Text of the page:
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ECB to end bond buys, keep rates steady through next summer

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The European Central Bank said on Thursday it will end its unprecedented bond purchase scheme by the close of the year, taking its biggest step in dismantling crisis-era stimulus a decade after the start of the euro zone's economic downturn.

[FRANKFURT] The European Central Bank said on Thursday it will end its unprecedented bond purchase scheme by the close of the year, taking its biggest step in dismantling crisis-era stimulus a decade after the start of the euro zone's economic downturn.

Signalling that the move would not mean rapid policy tightening in the coming months, the bank also said that interest rates would stay at record lows at least through the summer of 2019, suggesting protracted support for the economy, even if at a lower level.

ECB President Mario Draghi said the euro-area economy is strong enough to overcome increased risk, justifying the bank’s decision to halt bond purchases and end an extraordinary chapter in the decade-long struggle with financial crises and recession.

“We’ve taken these decisions knowing that the economy is in a better situation, with an increase in uncertainty,” Mr Draghi said at a briefing in Riga, where the Frankfurt-based ECB held its annual out-of-town meeting. “We may well have this soft patch being somewhat longer than in the staff projections in some countries.”

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Markets had been pricing in a 10 basis point hike in the ECB's benchmark deposit rate - currently at -0.4 per cent - by June 2019.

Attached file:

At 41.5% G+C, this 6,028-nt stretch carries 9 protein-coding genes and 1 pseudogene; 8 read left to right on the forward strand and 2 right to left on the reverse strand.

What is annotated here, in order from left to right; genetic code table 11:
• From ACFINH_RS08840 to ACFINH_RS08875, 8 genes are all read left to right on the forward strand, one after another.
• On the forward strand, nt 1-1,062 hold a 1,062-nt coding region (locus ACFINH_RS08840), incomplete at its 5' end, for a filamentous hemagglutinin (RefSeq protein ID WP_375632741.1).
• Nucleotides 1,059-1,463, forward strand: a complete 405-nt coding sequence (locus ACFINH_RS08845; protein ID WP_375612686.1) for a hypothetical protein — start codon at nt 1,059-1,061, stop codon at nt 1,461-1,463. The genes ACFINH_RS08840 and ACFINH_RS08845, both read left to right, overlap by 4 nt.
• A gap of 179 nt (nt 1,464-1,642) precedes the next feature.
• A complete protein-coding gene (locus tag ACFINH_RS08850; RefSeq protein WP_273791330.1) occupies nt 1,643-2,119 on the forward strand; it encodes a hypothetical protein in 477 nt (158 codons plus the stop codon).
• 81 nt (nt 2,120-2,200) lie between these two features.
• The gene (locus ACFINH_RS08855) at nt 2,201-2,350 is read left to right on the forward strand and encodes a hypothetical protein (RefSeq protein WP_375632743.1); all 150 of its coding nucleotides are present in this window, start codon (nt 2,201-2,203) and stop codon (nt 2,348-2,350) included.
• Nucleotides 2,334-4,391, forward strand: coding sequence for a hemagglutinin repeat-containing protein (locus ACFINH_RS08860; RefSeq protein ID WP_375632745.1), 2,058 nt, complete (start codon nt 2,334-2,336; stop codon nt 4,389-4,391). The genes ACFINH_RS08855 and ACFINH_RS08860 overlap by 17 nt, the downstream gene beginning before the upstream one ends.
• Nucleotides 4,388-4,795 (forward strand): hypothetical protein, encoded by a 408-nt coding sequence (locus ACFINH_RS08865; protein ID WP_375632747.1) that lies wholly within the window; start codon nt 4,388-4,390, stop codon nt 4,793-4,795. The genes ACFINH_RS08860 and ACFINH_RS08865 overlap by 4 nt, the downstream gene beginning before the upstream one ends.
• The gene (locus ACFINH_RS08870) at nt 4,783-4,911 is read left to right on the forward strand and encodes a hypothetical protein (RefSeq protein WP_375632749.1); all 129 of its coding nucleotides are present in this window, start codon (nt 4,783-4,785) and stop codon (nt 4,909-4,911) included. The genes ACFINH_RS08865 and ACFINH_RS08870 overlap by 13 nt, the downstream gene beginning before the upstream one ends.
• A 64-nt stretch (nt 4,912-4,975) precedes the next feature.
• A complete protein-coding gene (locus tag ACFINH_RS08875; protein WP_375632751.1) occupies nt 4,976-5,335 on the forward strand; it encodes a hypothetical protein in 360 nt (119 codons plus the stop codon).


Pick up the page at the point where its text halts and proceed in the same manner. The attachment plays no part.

Though full policy normalisation will take years, investors are braced for the end of easy money from the world's top central banks. A hawkish US Federal Reserve dropped a crisis-era stimulus pledge on Wednesday while the ECB had already begun rolling back support after a five-year run of economic growth.

"The monthly pace of the net asset purchases will be reduced to 15 billion euros(S$23.6 billion) until the end of December 2018 and ... net purchases will then end," the ECB said in a statement after policymakers met in the Latvian capital Riga.

The decision affirms market expectations for the bond purchases to conclude by year-end after a short period of tapering, and indicates that interest rates will once again become the bank's primary policy tool.

"The Governing Council expects the key ECB interest rates to remain at their present levels at least through the summer of 2019, and in any case for as long as necessary to ensure that the evolution of inflation remains aligned with the current expectations of a sustained adjustment path," the ECB said.

The biggest complication for the process of normalisation could be a murky economic outlook, muddied by a developing trade war with the United States, a populist challenge from Italy's new government and softening export demand.

But ECB policymakers have long argued that their mandate is to bring inflation back to target, not to prop up growth or fight off market turbulence in any particular country.

Italian bond yields rose sharply this month as a new government of anti-establishment parties promised higher spending. That threatens a clash with Brussels, which is pushing Rome to cut the euro zone's second-biggest debt pile.

A broader slowdown could make it harder for the ECB to cut support if lower growth eases pressure on inflation, a threat to the bank's credibility as it has missed its inflation target of almost 2 per cent for over five years.

While inflation has remained weak, higher oil prices, increasingly evident wage pressures and record employment suggest that prices will be moving up in the coming years, even if more slowly than the ECB had originally hoped.

ECB Chief Economist Peter Praet, a Draghi ally and one of the most dovish members of the rate-setting Governing Council, recently argued that progress has been made on the inflation criteria, a strong hint that stimulus would be pared back.

The euro's 5 per cent fall against the dollar since April is also helping the ECB as the weaker currency is increasing the cost of imports and boosting inflation. While a rebound is likely, the US Fed's tightening stance will limit the potential for a big rise in the euro.

REUTERS,BLOOMBERG